Updated: Oct 22, 2021
A Brief History of 991 Kenmore Boulevard.
102 years ago, workers were busy clearing the lot located on the northeast corner of Kenmore Boulevard and 15th Street for the construction of a new building.
Upon opening in 1919, the new structure bared the name G. L. Cook & Son Co. and by 1937 was known simply as Cook Hardware. The Cook family business would remain at 991 Kenmore Blvd. for 84 years.
Cook Hardware is remembered fondly by current and former Kenmore residents alike, including Kim Hamilton-Jenkins (KHS Class of ’75), who took the photograph to the right around 1983.
“I have so many memories of going to Cook Hardware with my father as a child and even as a young adult,” Kim recalls. “I would go there to buy balls of twine and maybe a few nails, which were sold for just pennies apiece. Most of the wares were loose items in bins and you’d gather up your purchases, take them to the counter and they’d everything put in a small brown bag.”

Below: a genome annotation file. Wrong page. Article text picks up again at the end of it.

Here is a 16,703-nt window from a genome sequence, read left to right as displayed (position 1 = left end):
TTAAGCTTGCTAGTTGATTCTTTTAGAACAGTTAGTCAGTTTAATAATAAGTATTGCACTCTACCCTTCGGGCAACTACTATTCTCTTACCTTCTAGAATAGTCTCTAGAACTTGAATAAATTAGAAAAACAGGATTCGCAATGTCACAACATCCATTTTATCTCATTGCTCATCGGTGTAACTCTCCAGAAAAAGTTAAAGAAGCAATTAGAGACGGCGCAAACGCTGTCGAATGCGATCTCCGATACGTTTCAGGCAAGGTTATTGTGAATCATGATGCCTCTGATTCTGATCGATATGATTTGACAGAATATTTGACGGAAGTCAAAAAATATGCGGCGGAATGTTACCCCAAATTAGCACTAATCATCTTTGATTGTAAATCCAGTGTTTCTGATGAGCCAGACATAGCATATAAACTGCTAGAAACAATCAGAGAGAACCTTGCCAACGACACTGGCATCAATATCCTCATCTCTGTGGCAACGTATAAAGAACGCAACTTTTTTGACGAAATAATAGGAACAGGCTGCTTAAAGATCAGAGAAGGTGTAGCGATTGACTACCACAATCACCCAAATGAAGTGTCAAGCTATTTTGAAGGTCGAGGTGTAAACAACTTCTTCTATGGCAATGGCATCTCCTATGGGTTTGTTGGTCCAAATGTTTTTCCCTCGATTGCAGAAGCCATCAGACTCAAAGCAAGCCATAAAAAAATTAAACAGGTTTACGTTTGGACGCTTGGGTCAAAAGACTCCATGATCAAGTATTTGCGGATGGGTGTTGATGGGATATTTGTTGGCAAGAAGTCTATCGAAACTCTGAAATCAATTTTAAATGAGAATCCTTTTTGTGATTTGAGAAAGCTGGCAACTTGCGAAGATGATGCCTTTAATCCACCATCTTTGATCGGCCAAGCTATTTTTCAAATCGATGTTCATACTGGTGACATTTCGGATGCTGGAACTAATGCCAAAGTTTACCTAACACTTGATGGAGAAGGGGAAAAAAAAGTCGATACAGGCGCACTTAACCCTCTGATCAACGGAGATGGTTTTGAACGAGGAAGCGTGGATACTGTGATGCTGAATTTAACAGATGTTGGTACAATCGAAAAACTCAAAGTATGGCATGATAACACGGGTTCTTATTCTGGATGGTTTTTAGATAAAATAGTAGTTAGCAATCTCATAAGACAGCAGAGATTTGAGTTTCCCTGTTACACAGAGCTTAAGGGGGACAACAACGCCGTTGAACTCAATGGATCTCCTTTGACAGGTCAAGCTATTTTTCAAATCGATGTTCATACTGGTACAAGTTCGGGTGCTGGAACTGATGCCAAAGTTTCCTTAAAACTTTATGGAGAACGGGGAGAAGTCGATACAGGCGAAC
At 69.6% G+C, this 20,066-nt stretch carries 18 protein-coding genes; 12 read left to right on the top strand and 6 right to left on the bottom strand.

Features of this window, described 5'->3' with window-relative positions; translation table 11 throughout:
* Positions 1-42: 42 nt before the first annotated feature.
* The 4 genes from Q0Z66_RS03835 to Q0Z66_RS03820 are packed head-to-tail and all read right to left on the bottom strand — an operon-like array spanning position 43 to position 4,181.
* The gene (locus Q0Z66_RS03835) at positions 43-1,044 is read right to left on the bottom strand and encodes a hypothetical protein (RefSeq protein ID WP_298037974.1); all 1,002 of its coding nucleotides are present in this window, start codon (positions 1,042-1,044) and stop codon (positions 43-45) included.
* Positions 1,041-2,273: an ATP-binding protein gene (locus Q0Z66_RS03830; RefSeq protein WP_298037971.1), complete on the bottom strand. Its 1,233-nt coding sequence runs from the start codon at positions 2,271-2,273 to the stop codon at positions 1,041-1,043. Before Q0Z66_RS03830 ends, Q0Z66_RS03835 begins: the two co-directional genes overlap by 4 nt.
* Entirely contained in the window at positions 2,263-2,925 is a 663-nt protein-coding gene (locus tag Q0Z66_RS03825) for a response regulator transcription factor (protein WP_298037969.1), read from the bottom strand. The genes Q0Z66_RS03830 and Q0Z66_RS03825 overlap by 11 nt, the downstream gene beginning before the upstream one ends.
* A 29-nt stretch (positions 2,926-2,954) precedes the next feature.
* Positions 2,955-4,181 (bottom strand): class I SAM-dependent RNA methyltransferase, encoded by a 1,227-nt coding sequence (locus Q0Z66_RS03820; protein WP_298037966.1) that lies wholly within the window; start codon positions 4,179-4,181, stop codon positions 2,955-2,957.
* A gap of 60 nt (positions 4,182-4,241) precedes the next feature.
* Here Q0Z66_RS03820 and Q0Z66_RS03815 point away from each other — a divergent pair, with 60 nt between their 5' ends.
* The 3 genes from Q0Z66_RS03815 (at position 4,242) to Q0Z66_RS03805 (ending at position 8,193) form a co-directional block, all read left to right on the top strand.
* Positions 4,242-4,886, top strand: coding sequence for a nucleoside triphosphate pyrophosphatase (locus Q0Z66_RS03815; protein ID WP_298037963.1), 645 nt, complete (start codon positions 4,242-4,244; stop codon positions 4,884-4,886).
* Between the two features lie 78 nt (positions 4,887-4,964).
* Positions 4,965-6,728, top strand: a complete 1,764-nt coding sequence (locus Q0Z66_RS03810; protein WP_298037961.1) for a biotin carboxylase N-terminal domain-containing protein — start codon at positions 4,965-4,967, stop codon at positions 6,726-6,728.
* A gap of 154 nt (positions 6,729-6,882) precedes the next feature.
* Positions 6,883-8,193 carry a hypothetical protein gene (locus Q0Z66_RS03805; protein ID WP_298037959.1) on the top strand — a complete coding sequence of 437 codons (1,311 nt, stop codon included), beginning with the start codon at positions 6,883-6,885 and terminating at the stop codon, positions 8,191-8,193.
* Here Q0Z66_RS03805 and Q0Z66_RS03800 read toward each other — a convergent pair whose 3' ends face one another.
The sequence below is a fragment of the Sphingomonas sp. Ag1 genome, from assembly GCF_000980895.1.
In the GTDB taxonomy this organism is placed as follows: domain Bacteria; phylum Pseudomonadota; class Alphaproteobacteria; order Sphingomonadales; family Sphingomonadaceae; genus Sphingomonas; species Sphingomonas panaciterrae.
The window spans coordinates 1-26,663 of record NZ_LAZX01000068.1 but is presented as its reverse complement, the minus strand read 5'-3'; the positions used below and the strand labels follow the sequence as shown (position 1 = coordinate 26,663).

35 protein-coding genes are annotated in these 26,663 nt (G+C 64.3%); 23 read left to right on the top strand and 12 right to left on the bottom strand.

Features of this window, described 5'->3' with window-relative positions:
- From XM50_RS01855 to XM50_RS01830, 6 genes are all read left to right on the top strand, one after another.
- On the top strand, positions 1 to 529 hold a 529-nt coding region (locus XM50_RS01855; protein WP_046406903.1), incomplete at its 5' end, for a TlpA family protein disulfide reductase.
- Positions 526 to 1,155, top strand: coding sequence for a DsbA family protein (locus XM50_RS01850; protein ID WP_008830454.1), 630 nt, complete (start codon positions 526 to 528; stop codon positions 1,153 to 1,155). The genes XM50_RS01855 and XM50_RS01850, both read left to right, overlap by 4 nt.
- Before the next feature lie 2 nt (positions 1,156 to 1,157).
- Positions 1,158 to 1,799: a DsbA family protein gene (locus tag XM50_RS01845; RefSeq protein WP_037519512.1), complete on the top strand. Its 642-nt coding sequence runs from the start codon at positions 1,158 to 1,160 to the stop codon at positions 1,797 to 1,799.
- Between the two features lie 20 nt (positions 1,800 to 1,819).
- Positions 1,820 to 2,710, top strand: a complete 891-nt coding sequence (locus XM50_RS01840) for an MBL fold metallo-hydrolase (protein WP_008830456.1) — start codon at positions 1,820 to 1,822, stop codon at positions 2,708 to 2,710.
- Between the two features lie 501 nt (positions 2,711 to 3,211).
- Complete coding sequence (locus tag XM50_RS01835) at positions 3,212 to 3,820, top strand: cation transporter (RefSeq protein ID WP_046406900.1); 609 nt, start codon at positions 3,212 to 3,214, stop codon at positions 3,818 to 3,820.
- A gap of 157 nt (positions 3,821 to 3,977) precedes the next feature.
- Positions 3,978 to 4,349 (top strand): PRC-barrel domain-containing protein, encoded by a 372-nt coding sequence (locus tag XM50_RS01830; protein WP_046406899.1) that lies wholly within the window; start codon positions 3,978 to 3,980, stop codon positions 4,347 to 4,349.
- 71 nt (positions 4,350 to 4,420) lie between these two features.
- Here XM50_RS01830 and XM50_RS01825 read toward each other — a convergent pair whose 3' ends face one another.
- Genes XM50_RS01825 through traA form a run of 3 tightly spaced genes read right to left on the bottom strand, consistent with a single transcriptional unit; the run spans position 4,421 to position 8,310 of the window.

The closure of Cook Hardware in 2003 was an emotional experience for many longtime Kenmore current and former residents like Hamilton-Jenkins, however the closing of Cook only marked the end of the first chapter for 991 Kenmore Blvd., as the building still had a bright future ahead of it.
Seven years ago, the Cook Building became part of Kenmore's lush musical landscape when it became home to Thom Tadsen Live Album Recording Studio – where new memories are made on the BLVD every time Thom presses record.
Tadsen, a drummer and recording engineer, owns the 24 track live and 128 playback music studio and specializes in punk, metal, rock and rockabilly. The building’s 7,000 square foot footprint and 14 foot high ceilings make it perfect for tracking instruments – especially drums.
“I've carved out a niche tracking bands live in the studio producing records that really resonate with people,” Thom says. “There is magical quality to live band in the room hitting a great performance. You can't fake it.”